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Deutsche joins Morgan Stanley on bullish view on European energy stocks
April 7, 2017 / 11:48 AM / in 7 months

Deutsche joins Morgan Stanley on bullish view on European energy stocks

LONDON, April 7 (Reuters) - Two big brokers have given a thumbs up to the European oil & gas sector on attractive valuations.

The sector, the second-worst performers in the region so far this year, as stocks were hit by weakness in crude oil prices and have failed to keep up with their subsequent recovery.

Oil and gas stocks are down 1.3 percent, compared with a 5.2 percent gain for the broader market.

The energy sector, which last year jumped almost 23 percent, a gain second to only mining, was expected to continue its outperformance as one of the beneficiaries of a global reflation trade, which gathered pace after Donald Trump won the U.S. elections.

However, Trump’s failure early on to deliver on his healthcare bill has cast doubts on his ability to make good on promises for tax cuts and infrastructure spending, which had partly spurred enthusiasm for banking, mining and energy stocks.

Now, the energy sector’s recent underperformance has been seen as an attractive opportunity by both Morgan Stanley, who remain “overweight” the sector, and Deutsche Bank, who upgraded their view on the sector to a “tactical overweight” on Friday.

Morgan Stanley’s strategy team said that the energy sector’s valuations remain close to 30-years low and is now cheap relative to the market, other commodities and U.S. peers, with banks the only sector which is cheaper.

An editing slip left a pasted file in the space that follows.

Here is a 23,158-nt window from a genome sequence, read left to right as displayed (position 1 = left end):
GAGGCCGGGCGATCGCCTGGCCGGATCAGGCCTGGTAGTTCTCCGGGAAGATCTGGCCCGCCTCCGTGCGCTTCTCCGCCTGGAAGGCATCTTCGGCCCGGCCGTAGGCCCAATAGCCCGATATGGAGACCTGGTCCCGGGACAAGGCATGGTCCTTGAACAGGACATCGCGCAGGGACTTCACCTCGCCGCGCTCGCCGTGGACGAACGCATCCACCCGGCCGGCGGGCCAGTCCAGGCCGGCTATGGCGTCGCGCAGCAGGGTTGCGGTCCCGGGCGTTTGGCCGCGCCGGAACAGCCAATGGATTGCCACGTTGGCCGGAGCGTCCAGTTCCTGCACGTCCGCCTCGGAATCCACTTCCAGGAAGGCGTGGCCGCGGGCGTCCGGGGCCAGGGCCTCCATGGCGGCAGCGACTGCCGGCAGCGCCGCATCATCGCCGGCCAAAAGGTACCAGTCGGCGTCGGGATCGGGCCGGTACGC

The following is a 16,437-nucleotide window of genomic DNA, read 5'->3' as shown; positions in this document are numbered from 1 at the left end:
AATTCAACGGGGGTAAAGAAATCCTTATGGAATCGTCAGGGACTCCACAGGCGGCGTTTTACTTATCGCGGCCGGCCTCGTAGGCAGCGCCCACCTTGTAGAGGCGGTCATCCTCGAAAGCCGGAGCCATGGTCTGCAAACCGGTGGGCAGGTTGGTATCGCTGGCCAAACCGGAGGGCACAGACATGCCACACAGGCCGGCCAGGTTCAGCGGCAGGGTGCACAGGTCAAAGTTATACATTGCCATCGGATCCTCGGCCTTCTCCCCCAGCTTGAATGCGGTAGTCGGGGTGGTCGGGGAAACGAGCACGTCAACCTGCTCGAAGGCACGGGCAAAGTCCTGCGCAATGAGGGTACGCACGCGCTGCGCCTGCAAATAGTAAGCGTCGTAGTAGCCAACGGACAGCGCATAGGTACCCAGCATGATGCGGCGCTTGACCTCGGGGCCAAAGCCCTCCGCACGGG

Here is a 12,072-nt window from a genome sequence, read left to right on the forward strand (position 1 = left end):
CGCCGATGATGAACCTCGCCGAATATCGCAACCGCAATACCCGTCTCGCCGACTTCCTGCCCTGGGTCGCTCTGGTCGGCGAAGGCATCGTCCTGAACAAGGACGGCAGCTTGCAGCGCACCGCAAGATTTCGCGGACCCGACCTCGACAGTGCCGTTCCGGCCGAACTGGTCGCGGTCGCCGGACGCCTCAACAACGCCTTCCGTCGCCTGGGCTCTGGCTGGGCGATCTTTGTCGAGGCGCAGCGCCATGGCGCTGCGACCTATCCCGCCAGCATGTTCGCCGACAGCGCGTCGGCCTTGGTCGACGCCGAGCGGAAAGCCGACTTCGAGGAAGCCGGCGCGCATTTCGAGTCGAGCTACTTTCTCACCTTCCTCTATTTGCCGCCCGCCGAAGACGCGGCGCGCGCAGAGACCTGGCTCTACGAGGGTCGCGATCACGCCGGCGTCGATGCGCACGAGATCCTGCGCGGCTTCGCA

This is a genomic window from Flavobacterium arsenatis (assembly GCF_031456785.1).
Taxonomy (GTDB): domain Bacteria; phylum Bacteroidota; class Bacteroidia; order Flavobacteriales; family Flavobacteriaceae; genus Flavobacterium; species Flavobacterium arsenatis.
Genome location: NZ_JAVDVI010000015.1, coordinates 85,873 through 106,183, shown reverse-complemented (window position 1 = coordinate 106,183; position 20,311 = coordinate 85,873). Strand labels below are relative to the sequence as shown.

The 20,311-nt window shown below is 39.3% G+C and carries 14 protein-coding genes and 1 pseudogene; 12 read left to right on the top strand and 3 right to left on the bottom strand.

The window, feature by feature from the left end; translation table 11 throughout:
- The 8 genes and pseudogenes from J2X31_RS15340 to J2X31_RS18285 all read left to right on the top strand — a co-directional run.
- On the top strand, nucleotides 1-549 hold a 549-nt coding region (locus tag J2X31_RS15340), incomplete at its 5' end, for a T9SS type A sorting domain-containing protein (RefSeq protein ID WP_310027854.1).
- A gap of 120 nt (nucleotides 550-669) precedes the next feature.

Weakness in the underlying oil price throughout March on worries about oversupply dented appetite for shares of oil producers. Oil prices have bounced 11 percent from their March lows, twice the gain of the oil-related stocks.

“The energy sector has only recently started to catch up with the move in the oil price – and should benefit if USD weakness leads to further upside for oil,” strategists at Deutsche Bank said, adding that they expected energy to outperform over the coming month.

The price of oil has historically moved inversely to the U.S. dollar on the view that a softer dollar makes the underlying commodity cheaper for holders of foreign currency. (Reporting by Kit Rees, Editing by Vikram Subhedar)

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